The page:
I think a lot of us are the kind of people who either (a) were always that one member of the group-work team in high school who actually bothered to do the project, and/or (b) are creative/knowledge-hungry types who tend to self-start on things that we’re passionate about or fascinated with.
It wouldn’t shock me a whole lot to find out that some of you folks who are reading this are the kind of people who really do believe that you can get something done faster and “the right way” (that being my way, of course) if you just do it yourself.
I’ve talked before about Service-Oriented Dominants, and I’m going to talk a little bit about a related topic.
I don’t “do” punishment.
To me, it feels like I’m rewarding bad behaviour with undeserved attention, whether that’s using my Very Disappointed Voice – a tone of voice that feels anything but sexy, but that I’ve learned is a bit of a turn-on… and thus backfires completely when I employ it – or doing something corporal that I’d really rather keep as something that’s enjoyable for both of us.
Likewise, having the give someone a punishment like writing lines where I then have to stand over their shoulder to make sure that they actually do it? Why am I wasting my time and energy on this?
Having the wheedle and badger and, let’s just drag that loaded, gendered term right out into the open, nag a servant to get shit done or behave appropriately… it feels incredibly demoralizing and disempowering.
So if I want to avoid using a “punishment model” (or a “carrot and stick” model where you punish for fuck-ups and it requires fucking bribery to get something done right), what can I do instead?
That’s the $64,000 question, isn’t it?
I’ve started reading “management” literature. Tips for small-scale entrepreneurs who have a couple of employees working for them, stuff about how to manage effectively, keep lines of communication open, work towards solutions for existing problems while avoiding The Swamp Of Shame and similar pitfalls.
Much as I’m embarrassed to admit it to The Entire Internet, I am a really terrible manager.
I put off bringing up Problems because I know what their sources are – meaning that if I know my managee is overwhelmed in X part of their life, or has emotional issues around Y situation, I’m more likely to cut them some slack when Task Q isn’t getting done to the standards, or with the frequency, that I would prefer – and this means that I wind up with these, just, laundry lists of “Things That Need Improvement” and no clue how to adress them effectively, efficiently, and in a successful fashion.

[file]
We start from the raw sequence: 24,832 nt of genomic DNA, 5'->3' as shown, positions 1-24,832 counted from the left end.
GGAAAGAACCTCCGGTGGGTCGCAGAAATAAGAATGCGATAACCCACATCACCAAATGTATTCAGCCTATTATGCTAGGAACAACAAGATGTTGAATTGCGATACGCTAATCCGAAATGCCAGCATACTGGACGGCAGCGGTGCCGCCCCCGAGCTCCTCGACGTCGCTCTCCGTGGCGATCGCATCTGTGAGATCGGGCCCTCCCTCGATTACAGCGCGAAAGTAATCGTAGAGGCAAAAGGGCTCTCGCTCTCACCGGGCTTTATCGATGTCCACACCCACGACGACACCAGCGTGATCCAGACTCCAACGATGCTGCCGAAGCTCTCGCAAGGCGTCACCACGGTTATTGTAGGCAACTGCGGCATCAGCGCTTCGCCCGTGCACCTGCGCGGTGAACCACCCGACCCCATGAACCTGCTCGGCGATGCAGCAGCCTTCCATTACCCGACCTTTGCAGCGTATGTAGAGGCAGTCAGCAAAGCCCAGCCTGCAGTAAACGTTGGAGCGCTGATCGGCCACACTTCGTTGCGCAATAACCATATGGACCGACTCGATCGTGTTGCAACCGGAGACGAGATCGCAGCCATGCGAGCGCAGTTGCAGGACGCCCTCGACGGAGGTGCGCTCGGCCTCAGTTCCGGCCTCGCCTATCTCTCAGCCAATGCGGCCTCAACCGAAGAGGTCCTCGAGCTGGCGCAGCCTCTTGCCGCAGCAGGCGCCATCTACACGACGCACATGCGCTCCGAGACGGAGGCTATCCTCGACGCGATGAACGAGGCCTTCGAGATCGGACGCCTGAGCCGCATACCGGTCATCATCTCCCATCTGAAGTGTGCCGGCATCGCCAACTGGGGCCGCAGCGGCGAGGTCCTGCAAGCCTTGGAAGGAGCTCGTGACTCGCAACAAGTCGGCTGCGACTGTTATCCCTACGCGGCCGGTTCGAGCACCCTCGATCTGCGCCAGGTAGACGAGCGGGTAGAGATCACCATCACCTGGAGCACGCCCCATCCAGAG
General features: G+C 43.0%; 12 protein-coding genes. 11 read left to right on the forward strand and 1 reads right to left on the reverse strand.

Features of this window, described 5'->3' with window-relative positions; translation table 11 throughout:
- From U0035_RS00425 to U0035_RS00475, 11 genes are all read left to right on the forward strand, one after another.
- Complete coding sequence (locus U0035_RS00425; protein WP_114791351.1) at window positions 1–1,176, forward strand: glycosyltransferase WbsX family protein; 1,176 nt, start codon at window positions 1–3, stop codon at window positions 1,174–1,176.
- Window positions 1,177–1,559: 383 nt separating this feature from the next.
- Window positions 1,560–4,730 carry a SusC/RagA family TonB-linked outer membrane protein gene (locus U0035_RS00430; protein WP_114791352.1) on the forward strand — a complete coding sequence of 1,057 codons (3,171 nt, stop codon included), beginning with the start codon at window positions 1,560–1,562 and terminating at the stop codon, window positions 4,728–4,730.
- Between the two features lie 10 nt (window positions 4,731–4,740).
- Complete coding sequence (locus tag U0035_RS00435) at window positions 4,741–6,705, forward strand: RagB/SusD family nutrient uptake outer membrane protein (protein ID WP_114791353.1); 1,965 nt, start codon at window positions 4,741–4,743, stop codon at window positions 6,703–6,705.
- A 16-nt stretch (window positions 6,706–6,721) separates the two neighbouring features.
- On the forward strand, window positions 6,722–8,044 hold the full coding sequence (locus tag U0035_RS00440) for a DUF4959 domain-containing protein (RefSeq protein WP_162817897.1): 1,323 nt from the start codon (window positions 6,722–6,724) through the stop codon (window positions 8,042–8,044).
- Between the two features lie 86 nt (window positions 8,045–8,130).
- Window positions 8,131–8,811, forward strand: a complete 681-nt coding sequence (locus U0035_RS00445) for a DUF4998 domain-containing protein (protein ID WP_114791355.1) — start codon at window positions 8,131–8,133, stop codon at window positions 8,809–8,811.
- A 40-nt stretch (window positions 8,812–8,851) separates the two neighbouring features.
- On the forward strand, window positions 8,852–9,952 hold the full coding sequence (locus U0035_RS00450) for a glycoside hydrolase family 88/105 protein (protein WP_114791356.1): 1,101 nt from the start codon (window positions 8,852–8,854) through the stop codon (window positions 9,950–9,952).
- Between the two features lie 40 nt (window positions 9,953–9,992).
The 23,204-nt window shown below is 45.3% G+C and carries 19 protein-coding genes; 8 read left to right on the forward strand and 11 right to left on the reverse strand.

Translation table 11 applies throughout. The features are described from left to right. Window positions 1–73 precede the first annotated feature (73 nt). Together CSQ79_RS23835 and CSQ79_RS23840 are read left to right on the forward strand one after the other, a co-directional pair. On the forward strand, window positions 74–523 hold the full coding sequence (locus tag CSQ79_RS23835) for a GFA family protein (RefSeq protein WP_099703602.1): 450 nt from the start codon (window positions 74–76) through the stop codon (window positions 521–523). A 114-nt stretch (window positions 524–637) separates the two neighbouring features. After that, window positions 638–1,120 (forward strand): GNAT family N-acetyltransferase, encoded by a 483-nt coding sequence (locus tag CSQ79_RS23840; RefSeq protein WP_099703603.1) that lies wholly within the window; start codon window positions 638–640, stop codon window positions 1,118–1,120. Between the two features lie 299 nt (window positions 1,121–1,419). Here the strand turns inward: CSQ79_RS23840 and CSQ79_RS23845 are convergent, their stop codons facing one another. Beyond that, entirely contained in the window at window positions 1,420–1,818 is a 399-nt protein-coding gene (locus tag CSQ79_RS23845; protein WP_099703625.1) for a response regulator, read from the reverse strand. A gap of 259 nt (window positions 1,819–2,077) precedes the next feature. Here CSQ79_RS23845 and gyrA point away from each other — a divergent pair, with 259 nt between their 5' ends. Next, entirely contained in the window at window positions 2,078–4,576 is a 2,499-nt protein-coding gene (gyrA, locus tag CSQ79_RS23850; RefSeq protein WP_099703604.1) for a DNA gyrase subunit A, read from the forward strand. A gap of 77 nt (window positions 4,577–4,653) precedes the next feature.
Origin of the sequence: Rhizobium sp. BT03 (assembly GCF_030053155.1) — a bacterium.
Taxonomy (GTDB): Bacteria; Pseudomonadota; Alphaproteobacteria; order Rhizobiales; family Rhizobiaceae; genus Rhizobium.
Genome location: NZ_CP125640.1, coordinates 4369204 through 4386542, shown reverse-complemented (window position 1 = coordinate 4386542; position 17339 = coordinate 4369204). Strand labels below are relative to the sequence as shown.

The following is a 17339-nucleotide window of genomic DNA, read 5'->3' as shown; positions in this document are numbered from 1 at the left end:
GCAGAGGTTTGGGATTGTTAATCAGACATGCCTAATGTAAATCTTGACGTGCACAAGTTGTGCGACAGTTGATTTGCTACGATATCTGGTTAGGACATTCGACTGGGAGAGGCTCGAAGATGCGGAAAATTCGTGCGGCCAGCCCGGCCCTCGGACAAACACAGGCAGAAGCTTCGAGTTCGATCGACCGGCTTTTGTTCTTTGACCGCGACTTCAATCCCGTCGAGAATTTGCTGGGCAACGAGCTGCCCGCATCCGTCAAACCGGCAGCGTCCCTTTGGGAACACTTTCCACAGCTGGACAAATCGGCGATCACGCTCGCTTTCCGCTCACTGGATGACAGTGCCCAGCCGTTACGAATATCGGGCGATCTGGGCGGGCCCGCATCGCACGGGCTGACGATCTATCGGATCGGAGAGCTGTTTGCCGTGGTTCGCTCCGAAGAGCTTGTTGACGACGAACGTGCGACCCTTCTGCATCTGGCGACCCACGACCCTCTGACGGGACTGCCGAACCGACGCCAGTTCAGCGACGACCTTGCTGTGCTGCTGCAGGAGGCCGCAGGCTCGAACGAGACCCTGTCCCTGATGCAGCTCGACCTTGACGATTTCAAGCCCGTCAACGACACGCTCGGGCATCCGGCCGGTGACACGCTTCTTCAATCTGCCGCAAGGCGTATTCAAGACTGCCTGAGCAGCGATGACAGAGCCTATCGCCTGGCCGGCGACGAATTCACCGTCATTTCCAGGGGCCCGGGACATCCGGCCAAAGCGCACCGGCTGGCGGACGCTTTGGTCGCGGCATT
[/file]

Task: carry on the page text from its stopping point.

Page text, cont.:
So I’ve started poking at the idea of seasonal performance reviews.
I know. I kind of loathe the whole idea, if only because “performance review” tends to translate in my head into “job security roulette” or “let’s find out who’s getting fired today”. And yet, I think if I made it just part of the routine, then I could use it as a way to wipe the slate clean a few times a year and, in another way, also track my Person’s progress through the year.
Of course, I’m not managing a business in this context – I’m managing a household. This may require some tweaking of traditional techniques. However, that doesn’t mean those techniques aren’t easy to addapt or incorporate into what I want to do.
For example, this handy list of tips for building and managing a team has a few things I’d like to work into my own house.
I particularly like Suggestion #5, which is Set a quarterly theme and vision.
A theme and vision might be as simple as “establish routines, train as necessary; goal: well-oiled machine” early on in a dynamic, so that the accomplishment of that goal then serves as a foundation for further themes like “increase luxury skills and incorporate into routine” or “find therapist, work on anxiety issues”.
Likewise, the “Recognition” section of this article suggests the (well-known) formula of (1) Highlight something good. (2) Point out what needs improving, and (3) Suggest how to improve. So one might opt for something like: “You’re really putting those cooking lessons to good use. Dinner has been amazing these past two weeks. Well done. I do want to turn your attention to the situation with the left-overs in the fridge. We’ll need to eat those up over the course of the next week. After that, if you can work to cut your recipe quantities in half, that will allow us to enjoy your new sills without having a left-overs pile-up in the fridge every week.”
…Or something. I don’t know.
Similarly, the suggestion to phrase/identify problems in ways that are measurable: Not “Jolene is lazy” but “Jolene typically lets her outerwear pile up in the front hallway rather than hanging them back up in the closet”; not “Frank is disorganized” but “Frank routinely misplaces important documents that need to be filled out and sent off by specific deadlines”. Addressing measurable specifics rather than generalities makes it much easier for Jolene or Frank to suggest solutions without (hopefully) feeling overwhelmed or beaten down by the magnitude and, well, vagueness of the stated problem.
Management Tips for Creative Folks offers a variety of management styles (I tend to fluctuate between “tell” and “involve”, and this may be causing confusion or something on the home front), suggests that successes or emplyee effectiveness be measured by achievement (what they are getting done) and not activity (how they spent their time). It also stresses the importance of measurable goals, targets, and stretch-challenges for employees. Their time-division chart is also handy to keep in mind:
I may have to go and borrow myself a copy of The One Minute Manager, as it might be a handy thing to read.